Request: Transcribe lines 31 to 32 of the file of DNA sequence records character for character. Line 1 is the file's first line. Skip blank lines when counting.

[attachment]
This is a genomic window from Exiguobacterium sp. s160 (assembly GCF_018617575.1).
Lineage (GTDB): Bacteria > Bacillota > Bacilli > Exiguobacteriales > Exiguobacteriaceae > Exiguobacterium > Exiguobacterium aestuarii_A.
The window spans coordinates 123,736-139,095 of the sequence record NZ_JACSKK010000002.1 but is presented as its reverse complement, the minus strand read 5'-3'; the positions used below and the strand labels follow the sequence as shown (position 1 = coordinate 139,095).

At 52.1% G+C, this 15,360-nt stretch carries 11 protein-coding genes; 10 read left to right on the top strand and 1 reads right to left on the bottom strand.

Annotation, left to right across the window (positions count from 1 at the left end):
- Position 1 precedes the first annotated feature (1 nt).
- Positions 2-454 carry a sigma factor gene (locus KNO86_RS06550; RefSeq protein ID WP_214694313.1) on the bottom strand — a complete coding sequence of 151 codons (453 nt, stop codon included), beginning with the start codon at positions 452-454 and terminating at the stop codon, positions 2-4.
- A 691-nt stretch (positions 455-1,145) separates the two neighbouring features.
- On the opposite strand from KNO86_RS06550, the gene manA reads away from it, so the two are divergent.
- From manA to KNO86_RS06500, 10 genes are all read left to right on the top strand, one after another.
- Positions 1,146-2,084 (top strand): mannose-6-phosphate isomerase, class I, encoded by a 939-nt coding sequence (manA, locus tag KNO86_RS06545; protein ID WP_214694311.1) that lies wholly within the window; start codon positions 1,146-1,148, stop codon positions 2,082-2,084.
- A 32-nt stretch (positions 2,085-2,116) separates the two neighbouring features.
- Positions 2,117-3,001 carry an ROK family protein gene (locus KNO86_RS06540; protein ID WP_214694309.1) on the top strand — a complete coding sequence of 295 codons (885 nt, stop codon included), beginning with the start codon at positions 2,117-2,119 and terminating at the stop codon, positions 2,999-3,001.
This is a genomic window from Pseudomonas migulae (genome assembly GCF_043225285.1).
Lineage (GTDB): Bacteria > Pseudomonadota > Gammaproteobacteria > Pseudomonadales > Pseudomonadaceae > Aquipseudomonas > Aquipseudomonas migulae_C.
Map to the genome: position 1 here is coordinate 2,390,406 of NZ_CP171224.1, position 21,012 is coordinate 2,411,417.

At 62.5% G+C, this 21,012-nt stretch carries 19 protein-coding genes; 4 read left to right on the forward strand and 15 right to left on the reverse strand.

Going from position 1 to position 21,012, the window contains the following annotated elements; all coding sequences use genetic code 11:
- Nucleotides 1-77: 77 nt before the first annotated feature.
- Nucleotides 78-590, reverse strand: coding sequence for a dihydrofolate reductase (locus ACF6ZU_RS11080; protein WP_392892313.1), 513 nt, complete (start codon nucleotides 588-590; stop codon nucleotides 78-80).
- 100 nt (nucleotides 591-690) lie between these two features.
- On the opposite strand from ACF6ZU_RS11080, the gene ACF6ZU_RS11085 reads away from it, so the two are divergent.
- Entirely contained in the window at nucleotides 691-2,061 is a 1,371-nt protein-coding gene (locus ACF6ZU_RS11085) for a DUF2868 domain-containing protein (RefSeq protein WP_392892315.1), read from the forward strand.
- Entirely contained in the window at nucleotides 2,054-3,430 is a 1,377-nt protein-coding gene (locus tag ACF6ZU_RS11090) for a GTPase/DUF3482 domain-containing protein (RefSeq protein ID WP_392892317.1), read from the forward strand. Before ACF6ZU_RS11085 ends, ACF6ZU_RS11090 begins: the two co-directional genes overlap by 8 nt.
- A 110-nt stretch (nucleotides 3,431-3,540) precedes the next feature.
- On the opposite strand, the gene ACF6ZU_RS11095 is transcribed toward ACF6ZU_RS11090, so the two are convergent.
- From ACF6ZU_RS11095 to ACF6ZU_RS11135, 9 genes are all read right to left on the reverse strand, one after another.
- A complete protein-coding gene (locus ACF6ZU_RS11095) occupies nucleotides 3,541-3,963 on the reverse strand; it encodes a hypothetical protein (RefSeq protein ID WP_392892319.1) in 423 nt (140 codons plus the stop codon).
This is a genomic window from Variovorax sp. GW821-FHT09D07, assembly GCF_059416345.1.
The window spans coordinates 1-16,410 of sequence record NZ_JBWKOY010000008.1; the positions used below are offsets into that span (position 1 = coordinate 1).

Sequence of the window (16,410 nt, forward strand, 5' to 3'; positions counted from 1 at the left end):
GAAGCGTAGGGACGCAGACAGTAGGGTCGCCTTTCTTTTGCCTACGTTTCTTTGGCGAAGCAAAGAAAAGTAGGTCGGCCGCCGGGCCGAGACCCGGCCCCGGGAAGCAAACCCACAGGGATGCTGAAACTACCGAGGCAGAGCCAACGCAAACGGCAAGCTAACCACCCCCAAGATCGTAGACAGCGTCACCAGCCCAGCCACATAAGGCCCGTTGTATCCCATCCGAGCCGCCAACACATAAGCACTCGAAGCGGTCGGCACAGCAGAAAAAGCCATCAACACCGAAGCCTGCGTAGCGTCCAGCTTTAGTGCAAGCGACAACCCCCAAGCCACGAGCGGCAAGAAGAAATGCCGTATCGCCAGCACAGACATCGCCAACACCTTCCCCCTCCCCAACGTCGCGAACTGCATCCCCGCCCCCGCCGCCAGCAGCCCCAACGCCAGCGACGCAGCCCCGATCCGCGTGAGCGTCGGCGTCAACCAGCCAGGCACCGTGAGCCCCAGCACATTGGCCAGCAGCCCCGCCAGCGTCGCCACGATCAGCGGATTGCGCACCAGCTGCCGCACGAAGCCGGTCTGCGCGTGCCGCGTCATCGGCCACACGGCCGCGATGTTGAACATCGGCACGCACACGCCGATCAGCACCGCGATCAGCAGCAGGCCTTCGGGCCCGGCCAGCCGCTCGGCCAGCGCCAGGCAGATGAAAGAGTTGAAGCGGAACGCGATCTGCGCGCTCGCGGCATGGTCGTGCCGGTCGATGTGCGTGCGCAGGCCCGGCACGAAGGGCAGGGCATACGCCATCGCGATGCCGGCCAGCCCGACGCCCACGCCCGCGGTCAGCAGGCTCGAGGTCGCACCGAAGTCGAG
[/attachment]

Sequence of the window (16,410 nt, forward strand, 5' to 3'; positions counted from 1 at the left end):
GAAGCGTAGGGACGCAGACAGTAGGGTCGCCTTTCTTTTGCCTACGTTTCTTTGGCGAAGCAAAGAAAAGTAGGTCGGCCGCCGGGCCGAGACCCGGCCCCGGGAAGCAAACCCACAGGGATGCTGAAACTACCGAGGCAGAGCCAACGCAAACGGCAAGCTAACCACCCCCAAGATCGTAGACAGCGTCACCAGCCCAGCCACATAAGGCCCGTTGTATCCCATCCGAGCCGCCAACACATAAGCACTCGAAGCGGTCGGCACAGCAGAAAAAGCCATCAACACCGAAGCCTGCGTAGCGTCCAGCTTTAGTGCAAGCGACAACCCCCAAGCCACGAGCGGCAAGAAGAAATGCCGTATCGCCAGCACAGACATCGCCAACACCTTCCCCCTCCCCAACGTCGCGAACTGCATCCCCGCCCCCGCCGCCAGCAGCCCCAACGCCAGCGACGCAGCCCCGATCCGCGTGAGCGTCGGCGTCAACCAGCCAGGCACCGTGAGCCCCAGCACATTGGCCAGCAGCCCCGCCAGCGTCGCCACGATCAGCGGATTGCGCACCAGCTGCCGCACGAAGCCGGTCTGCGCGTGCCGCGTCATCGGCCACACGGCCGCGATGTTGAACATCGGCACGCACACGCCGATCAGCACCGCGATCAGCAGCAGGCCTTCGGGCCCGGCCAGCCGCTCGGCCAGCGCCAGGCAGATGAAAGAGTTGAAGCGGAACGCGATCTGCGCGCTCGCGGCATGGTCGTGCCGGTCGATGTGCGTGCGCAGGCCCGGCACGAAGGGCAGGGCATACGCCATCGCGATGCCGGCCAGCCCGACGCCCACGCCCGCGGTCAGCAGGCTCGAGGTCGCACCGAAGTCGAG